What we hate about others is a reflection of our own insecurities

Last Tuesday night my then-acquaintance-now-friend–let’s call her Annie— texted me an invite to a 6-day climbing/camping trip to Bishop, CA.

I said yes, which in itself is a thing. No is my favorite response to social invitations.

Annie was invited by her friend–let’s call her Whitney.

We left early Wednesday morning.

I got home last night.

Hello, world.

I had no Internet connection while there, which was both awesome and fucking horrible because it meant I couldn’t escape Whitney. All my hateful and judgmental thoughts were trapped in my head.

Not that I needed to escape.

Bishop, CA is paradise.

Instead of telling my husband how stunning and serene it is there, how crisp the night sky looked on day 4, how we woke to snow on day 3, how we met so many interesting #vanlifers, how relaxing the hot springs felt after a full day of climbing, or how much fun I had sport climbing at Owens River Gorge, I focused how how shitty a person I found Whitney to be. Because I swearshe was.

I arrived home irate.

It was that kind of addicting irateness that builds upon itself, speeding your speech, hammering your heart, the kind that crescendos into complete insanity.

I felt uncontrollable, filled with this energetic rage, all directed toward Whitney, whom I painted to be a complete shit of a person, because goddamnit she is. I couldn’t even shower. It took me an hour to calm the fuck down and wash off the last 6 days with Whitney.

I still stand by everything I vented–enough so to text her my unedited yet objectively tactful thoughts today because, fuck, she needed to hear it and everyone else agreed and damnit, it felt good to call her out, and also I’ve never called someone out in so many words--but that is not the purpose of this post.

The purpose of this post is to rewind and take a deeper look. What we hate in others is usually a reflection of our own insecurities.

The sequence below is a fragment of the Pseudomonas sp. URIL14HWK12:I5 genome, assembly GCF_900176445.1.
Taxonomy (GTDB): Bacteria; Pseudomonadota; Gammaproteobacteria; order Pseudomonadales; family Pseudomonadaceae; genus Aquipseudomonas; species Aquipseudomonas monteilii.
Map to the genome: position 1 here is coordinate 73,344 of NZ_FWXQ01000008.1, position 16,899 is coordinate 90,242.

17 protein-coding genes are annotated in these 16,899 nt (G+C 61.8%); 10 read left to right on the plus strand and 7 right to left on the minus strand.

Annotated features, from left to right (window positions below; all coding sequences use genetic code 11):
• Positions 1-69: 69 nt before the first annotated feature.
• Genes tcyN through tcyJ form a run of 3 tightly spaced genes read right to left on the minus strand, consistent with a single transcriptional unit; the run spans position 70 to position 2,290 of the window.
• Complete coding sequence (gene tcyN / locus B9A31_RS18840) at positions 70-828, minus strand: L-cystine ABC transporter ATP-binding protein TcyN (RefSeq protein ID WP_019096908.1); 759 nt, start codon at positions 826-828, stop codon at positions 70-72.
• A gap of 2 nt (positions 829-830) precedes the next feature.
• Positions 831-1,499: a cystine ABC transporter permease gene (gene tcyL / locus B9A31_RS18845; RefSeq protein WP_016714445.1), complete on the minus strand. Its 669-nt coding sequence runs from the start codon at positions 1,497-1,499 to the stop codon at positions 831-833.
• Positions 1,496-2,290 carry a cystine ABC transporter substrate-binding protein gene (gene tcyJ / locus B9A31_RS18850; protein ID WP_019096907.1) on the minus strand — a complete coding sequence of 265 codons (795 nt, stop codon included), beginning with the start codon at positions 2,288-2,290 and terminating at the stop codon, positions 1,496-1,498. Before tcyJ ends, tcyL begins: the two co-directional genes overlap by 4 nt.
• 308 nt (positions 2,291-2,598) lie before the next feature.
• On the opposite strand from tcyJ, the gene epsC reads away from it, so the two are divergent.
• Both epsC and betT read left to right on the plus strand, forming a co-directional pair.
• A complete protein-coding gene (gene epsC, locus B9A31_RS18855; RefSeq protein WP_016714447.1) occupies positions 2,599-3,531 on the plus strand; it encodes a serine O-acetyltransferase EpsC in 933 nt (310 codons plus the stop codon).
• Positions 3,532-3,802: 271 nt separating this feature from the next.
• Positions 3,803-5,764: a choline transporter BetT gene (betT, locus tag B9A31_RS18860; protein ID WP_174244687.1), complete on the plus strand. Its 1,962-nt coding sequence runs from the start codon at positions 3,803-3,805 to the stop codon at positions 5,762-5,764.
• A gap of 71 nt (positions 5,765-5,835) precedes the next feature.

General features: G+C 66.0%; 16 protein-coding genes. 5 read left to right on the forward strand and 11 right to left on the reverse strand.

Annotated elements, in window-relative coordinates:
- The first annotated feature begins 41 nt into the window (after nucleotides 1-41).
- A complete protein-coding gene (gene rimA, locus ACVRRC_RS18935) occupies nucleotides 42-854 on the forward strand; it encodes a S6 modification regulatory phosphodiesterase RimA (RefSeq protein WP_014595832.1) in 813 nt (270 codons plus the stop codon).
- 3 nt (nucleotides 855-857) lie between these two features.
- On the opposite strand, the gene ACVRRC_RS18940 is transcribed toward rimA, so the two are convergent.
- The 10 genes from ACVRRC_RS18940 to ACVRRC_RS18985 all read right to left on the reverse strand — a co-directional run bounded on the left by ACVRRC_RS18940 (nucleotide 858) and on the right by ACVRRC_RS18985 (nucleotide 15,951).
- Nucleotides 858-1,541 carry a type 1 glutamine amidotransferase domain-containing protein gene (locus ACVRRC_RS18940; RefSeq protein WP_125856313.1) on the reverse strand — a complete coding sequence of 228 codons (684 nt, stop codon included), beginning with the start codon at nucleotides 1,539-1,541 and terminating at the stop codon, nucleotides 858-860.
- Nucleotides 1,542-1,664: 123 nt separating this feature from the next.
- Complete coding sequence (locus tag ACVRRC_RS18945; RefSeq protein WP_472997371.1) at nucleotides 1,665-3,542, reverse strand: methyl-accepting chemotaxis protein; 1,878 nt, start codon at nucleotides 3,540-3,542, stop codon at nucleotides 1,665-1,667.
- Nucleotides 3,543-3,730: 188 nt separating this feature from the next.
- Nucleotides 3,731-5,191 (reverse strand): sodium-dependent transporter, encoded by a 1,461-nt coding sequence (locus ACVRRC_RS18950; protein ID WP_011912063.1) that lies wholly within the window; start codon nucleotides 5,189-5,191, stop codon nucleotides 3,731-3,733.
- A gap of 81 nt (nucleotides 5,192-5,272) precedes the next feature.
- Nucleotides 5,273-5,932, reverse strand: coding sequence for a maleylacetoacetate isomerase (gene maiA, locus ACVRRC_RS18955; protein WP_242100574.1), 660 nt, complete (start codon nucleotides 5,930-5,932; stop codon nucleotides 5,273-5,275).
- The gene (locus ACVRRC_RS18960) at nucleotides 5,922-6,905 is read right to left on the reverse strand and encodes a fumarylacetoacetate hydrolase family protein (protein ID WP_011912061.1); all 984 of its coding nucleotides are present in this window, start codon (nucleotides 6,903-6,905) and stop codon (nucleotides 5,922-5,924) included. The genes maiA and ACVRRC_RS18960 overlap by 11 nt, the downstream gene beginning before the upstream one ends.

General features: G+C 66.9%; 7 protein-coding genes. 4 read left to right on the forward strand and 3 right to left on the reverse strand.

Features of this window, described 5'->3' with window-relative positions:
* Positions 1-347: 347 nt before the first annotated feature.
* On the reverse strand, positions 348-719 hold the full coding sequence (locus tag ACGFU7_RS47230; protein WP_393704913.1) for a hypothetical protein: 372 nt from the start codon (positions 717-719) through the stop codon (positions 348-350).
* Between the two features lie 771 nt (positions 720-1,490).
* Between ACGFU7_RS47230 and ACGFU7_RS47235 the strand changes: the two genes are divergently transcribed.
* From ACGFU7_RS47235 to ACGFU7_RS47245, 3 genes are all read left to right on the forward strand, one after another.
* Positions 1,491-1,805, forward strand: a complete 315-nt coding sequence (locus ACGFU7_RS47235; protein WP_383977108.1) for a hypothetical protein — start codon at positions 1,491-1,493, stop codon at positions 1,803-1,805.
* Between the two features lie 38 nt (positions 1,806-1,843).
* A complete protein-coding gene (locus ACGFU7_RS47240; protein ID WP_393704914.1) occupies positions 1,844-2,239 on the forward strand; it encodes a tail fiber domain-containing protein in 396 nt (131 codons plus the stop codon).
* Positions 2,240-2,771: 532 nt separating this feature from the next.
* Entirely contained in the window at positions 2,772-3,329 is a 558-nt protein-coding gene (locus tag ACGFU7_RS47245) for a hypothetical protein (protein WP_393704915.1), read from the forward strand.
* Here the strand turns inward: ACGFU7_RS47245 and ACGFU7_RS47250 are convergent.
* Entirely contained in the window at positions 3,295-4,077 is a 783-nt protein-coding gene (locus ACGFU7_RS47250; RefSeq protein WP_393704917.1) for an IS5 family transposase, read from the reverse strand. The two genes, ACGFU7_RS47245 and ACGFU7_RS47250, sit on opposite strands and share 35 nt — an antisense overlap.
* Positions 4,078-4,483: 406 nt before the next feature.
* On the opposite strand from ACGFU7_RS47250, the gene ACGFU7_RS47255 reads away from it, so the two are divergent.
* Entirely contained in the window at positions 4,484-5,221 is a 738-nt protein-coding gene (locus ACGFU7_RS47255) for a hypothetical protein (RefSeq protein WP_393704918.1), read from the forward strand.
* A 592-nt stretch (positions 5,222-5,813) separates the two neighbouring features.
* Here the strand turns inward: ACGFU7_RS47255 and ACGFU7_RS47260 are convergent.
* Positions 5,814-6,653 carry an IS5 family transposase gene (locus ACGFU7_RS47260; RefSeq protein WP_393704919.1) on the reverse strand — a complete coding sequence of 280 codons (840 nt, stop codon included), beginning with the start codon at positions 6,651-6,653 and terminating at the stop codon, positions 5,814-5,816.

Dear God, no. I am NOT like Whitney. At least I hope not.

Then why was I so irritated with her textbook Type-A personality? I have Type-A tendencies that I try to tame with yoga and meditation.

Why did I cringe every time she spoke? Maybe I talk more than I listen. 

Why did I hate how she said “ya.” instead of “yeah!”? I can get short with people. I need to learn patience. Compassion.

Or how she’d ignore people when they shared a feeling or casual observation? I get impatient with excess talking. I need to listen more.

Why did I grow to despise her entire cadence and tone of voice? I’ve always had a problem controlling my tone. I need to be careful how I say things.

I even hated how she’d stretch in the morning. Or chew her food. Or touch the rock.

Why did I resent that she kept offering me unsolicited packing/camping/outdoor/gear advice? I offer unsolicited advice, too. I secretly judge someone every time I see them throw food in a pan before preheating it, or when they follow expiration dates on packages. Shit.

Why did I hate all her #authentic global music? Her Spanglish? Her $700 made-in-the-USA translucent white backpack? Her worn lululemonI want to be interesting. Traveled. Global. I am guilty of equating expensive with quality, good taste. I’ve never bought myself Name Brand, but would secretly love to.